Intercultural Communication

Instructor: Pari Namazie
Credits: 8


Main goals

  • Academic goals: obtain relevant theories, link the theories to Eastern Europe
  • Behavioral goals:apply the contents in student‘s daily life, increase tolerance against uncertainty, promote mindfulness


General topics

  • definitions of culture and their power to shape social reality
  • national and gender identities as examples for social offers to define the Self
  • the multivocal and dialogical structure of the Self
  • fuzziness and dynamics of cultural borders
  • prejudices, stereotypes and prototypes as a support for orientation
  • Practical:international assignments, working in international teams, intercultural trainings


Assignments

Students must complete and pass a specified number of module tasks, participate in online discussions and hand in a final paper (essay of 3,000 words).


Example tasks from the Intercultural Communication Module

1. Write a short essay and answer the following questions: What do you think of the scores of your own country? Do you think that Hofstede’s results apply to your culture? Give at least one case study (from your own experience) for every dimension and explain why agree or disagree with Hofstede’s results. Consult Hofstede’s homepages: http://www.geerthofstede.nl and http://www.geert-hofstede.com/hofstede_dimensions.php.

2. Discuss on the  discussion board: Do you think that the criticism uttered by some scholars and professionals is valid or are you convinced by Hofstede’s method? Read McSweeney’s critique and Hofstede’s reply  for this discussion.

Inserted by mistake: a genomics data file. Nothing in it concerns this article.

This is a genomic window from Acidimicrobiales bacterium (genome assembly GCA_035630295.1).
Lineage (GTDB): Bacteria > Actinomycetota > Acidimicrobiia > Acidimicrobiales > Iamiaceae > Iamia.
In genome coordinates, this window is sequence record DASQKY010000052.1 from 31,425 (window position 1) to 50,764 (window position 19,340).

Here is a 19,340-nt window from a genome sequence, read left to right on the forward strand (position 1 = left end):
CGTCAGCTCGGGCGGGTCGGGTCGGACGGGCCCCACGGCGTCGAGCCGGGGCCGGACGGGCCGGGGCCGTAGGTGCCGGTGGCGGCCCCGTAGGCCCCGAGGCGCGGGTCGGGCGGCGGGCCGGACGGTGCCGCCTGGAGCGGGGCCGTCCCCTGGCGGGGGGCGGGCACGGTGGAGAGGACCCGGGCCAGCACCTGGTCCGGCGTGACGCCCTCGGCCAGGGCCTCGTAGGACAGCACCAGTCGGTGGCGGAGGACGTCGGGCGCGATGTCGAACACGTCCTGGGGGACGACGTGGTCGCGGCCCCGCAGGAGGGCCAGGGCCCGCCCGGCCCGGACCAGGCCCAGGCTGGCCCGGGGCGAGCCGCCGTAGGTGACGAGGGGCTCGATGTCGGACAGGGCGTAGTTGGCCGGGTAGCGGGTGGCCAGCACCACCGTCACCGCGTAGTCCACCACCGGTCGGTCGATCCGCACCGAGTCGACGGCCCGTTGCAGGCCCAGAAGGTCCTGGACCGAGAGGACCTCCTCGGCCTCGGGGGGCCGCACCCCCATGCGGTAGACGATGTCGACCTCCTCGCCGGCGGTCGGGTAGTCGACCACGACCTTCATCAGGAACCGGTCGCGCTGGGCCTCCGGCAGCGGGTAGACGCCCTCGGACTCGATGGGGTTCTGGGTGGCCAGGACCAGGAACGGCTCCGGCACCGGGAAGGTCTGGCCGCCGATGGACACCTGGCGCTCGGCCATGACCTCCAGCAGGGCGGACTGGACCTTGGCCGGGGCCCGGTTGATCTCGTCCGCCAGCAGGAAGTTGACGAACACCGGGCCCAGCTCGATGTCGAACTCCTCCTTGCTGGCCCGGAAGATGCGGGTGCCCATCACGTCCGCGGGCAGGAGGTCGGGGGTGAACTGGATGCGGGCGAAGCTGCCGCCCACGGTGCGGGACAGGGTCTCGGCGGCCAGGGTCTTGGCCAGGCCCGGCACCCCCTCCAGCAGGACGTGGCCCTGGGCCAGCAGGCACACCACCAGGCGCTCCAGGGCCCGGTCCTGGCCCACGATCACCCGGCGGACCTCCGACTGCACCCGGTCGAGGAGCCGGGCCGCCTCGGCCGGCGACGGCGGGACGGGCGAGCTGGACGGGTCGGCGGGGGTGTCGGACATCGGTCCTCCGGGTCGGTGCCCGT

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1. Chapter
Warming up: A first impression on Culture

Moldovan Postcard

"The picture shows a postcard. What do you think is its country of origin? What kind of situation is depicted here? What time of day? What is the attitude towards time felt here? Is the situation taking place at home or in the office? To what income level does the situation refer? Would a man send this postcard to a man? To whom would you send the postcard, and to whom would you not?

All of the questions listed here are related to culture in some way, and most of them have to do with communication. However, if speaking about intercultural communication one might expect the question about the country of origin to be more relevant than the other ones. This is because in common understanding, intercultural communication is generally taken as an interaction between representatives of different countries. In this interpretation, the national culture appears as a homogenous entity with sharply-defined boundaries.

In this unit, we will try to avoid this rather widespread reductionistic view and look at culture as a complex dynamic phenomenon. One of our focuses will be on the person not shown on the picture: Is the person a female or a male, how old is the person, does he/she enjoy the arrangement of flowers and colors, the design of the china-ware, the crystal vase and the crochet-work on the table, or rather, does she or he find it a bit strange? We will look at the person’s involvement in different cultural contexts as closely linked to his or her simultaneous belonging to different social groups like nation, region, religion, profession, generation, gender etc. We will also ask what happens when the context of acting is not the familiar one. We will look for answers working with the term ‘identity’ and observing how it is influenced by uncertainty.